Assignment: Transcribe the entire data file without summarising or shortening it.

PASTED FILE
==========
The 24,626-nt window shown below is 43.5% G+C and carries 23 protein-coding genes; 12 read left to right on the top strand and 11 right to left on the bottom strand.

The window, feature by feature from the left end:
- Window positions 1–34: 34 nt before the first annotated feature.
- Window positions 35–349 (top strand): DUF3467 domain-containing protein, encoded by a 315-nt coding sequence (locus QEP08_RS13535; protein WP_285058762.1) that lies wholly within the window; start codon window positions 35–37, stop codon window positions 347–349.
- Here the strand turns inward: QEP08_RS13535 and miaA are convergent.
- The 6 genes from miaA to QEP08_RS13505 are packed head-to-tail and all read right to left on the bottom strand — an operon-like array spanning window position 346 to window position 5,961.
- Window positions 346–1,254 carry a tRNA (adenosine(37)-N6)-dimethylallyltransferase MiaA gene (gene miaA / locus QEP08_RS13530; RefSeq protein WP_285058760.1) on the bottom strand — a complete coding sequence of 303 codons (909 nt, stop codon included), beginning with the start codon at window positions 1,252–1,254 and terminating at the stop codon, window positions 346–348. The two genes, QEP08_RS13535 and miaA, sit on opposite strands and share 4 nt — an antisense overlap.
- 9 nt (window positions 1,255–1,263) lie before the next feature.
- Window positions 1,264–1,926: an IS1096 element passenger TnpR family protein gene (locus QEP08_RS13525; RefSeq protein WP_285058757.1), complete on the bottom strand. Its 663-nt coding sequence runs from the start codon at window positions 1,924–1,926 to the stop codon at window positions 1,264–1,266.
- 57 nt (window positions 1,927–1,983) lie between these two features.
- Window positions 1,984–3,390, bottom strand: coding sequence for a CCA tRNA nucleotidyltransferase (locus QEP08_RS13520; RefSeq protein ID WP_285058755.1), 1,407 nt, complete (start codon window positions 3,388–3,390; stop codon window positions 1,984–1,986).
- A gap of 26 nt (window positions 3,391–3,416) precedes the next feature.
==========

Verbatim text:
The 24,626-nt window shown below is 43.5% G+C and carries 23 protein-coding genes; 12 read left to right on the top strand and 11 right to left on the bottom strand.

The window, feature by feature from the left end:
- Window positions 1–34: 34 nt before the first annotated feature.
- Window positions 35–349 (top strand): DUF3467 domain-containing protein, encoded by a 315-nt coding sequence (locus QEP08_RS13535; protein WP_285058762.1) that lies wholly within the window; start codon window positions 35–37, stop codon window positions 347–349.
- Here the strand turns inward: QEP08_RS13535 and miaA are convergent.
- The 6 genes from miaA to QEP08_RS13505 are packed head-to-tail and all read right to left on the bottom strand — an operon-like array spanning window position 346 to window position 5,961.
- Window positions 346–1,254 carry a tRNA (adenosine(37)-N6)-dimethylallyltransferase MiaA gene (gene miaA / locus QEP08_RS13530; RefSeq protein WP_285058760.1) on the bottom strand — a complete coding sequence of 303 codons (909 nt, stop codon included), beginning with the start codon at window positions 1,252–1,254 and terminating at the stop codon, window positions 346–348. The two genes, QEP08_RS13535 and miaA, sit on opposite strands and share 4 nt — an antisense overlap.
- 9 nt (window positions 1,255–1,263) lie before the next feature.
- Window positions 1,264–1,926: an IS1096 element passenger TnpR family protein gene (locus QEP08_RS13525; RefSeq protein WP_285058757.1), complete on the bottom strand. Its 663-nt coding sequence runs from the start codon at window positions 1,924–1,926 to the stop codon at window positions 1,264–1,266.
- 57 nt (window positions 1,927–1,983) lie between these two features.
- Window positions 1,984–3,390, bottom strand: coding sequence for a CCA tRNA nucleotidyltransferase (locus QEP08_RS13520; RefSeq protein ID WP_285058755.1), 1,407 nt, complete (start codon window positions 3,388–3,390; stop codon window positions 1,984–1,986).
- A gap of 26 nt (window positions 3,391–3,416) precedes the next feature.